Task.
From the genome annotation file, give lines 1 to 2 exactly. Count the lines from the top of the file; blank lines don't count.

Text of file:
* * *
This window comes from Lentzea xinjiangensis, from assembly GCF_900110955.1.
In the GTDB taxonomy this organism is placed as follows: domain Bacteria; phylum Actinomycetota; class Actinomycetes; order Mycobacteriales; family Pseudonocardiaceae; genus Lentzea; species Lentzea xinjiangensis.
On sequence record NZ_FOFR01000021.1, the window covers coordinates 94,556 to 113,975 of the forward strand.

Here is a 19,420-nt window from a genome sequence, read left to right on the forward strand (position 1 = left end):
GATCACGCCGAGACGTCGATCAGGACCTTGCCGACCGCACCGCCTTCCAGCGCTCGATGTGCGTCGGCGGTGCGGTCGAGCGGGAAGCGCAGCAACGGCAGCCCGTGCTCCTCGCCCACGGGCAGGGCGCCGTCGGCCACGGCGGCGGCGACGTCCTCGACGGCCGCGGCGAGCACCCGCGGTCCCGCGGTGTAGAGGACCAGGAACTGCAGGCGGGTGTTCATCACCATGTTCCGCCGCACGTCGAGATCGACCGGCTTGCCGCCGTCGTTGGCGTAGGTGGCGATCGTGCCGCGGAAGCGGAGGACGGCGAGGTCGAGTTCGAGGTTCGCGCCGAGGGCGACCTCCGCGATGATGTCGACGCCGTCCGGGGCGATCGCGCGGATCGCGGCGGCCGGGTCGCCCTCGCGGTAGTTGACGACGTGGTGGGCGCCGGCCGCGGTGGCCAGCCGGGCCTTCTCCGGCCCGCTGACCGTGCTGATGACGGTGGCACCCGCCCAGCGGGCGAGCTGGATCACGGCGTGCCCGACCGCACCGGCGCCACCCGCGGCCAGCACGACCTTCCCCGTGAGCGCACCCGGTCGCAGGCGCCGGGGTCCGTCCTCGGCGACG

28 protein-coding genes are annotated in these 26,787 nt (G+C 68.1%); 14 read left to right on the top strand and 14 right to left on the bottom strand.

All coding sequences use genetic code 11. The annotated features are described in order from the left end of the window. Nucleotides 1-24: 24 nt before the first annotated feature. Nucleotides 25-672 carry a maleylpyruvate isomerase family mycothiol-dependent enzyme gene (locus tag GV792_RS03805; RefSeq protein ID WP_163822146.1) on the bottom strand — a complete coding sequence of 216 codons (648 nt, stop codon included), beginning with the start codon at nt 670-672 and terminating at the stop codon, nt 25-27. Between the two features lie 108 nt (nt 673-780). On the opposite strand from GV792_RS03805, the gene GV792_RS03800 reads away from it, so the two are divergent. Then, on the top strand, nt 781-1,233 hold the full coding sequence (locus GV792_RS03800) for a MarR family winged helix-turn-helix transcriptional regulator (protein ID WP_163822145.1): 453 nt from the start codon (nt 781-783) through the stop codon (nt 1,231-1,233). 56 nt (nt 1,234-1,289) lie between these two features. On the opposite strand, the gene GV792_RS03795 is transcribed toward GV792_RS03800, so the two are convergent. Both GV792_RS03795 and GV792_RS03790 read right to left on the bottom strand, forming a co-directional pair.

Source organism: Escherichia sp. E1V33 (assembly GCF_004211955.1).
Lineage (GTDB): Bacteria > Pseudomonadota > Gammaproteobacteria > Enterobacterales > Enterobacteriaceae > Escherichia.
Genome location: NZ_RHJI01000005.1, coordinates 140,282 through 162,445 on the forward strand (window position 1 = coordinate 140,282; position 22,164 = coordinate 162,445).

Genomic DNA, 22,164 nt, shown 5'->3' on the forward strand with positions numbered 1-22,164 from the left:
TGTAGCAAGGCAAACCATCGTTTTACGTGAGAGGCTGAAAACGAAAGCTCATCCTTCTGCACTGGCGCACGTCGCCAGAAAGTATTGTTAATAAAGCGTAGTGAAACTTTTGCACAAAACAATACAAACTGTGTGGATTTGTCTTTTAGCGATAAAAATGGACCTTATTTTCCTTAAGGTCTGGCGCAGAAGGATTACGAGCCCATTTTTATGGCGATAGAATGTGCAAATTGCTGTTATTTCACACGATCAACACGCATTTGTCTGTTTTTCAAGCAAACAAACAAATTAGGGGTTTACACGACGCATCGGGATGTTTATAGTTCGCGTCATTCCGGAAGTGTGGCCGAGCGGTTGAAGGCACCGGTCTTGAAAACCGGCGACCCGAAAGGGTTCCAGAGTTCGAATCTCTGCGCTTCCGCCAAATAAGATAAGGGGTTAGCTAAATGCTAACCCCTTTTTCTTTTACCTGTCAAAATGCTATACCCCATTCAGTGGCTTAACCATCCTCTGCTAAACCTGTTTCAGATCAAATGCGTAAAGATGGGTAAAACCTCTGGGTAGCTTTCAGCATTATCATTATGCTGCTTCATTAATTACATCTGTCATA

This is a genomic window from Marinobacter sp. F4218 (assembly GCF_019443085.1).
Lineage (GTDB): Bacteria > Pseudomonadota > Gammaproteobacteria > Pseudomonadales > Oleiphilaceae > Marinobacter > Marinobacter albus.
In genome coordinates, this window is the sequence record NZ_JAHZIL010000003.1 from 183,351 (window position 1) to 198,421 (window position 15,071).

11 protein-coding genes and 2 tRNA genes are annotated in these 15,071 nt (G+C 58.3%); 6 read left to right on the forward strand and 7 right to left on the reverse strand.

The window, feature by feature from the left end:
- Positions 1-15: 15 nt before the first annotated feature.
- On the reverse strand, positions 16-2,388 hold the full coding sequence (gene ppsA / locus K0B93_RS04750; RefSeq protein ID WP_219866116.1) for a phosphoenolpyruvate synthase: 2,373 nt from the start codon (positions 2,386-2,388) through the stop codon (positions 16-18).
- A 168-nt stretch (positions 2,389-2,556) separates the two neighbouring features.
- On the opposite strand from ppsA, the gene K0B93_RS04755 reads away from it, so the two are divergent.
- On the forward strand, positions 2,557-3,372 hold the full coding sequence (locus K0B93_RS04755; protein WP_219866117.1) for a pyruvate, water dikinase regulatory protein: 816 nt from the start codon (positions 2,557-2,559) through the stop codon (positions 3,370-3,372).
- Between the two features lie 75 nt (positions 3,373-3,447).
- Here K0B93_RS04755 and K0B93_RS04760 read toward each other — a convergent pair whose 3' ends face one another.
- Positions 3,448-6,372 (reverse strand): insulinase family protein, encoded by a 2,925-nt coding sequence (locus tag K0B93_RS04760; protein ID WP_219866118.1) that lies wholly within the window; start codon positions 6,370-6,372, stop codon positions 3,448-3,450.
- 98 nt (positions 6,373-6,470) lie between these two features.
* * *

This window comes from Lentzea xinjiangensis, from assembly GCF_900110955.1.
In the GTDB taxonomy this organism is placed as follows: domain Bacteria; phylum Actinomycetota; class Actinomycetes; order Mycobacteriales; family Pseudonocardiaceae; genus Lentzea; species Lentzea xinjiangensis.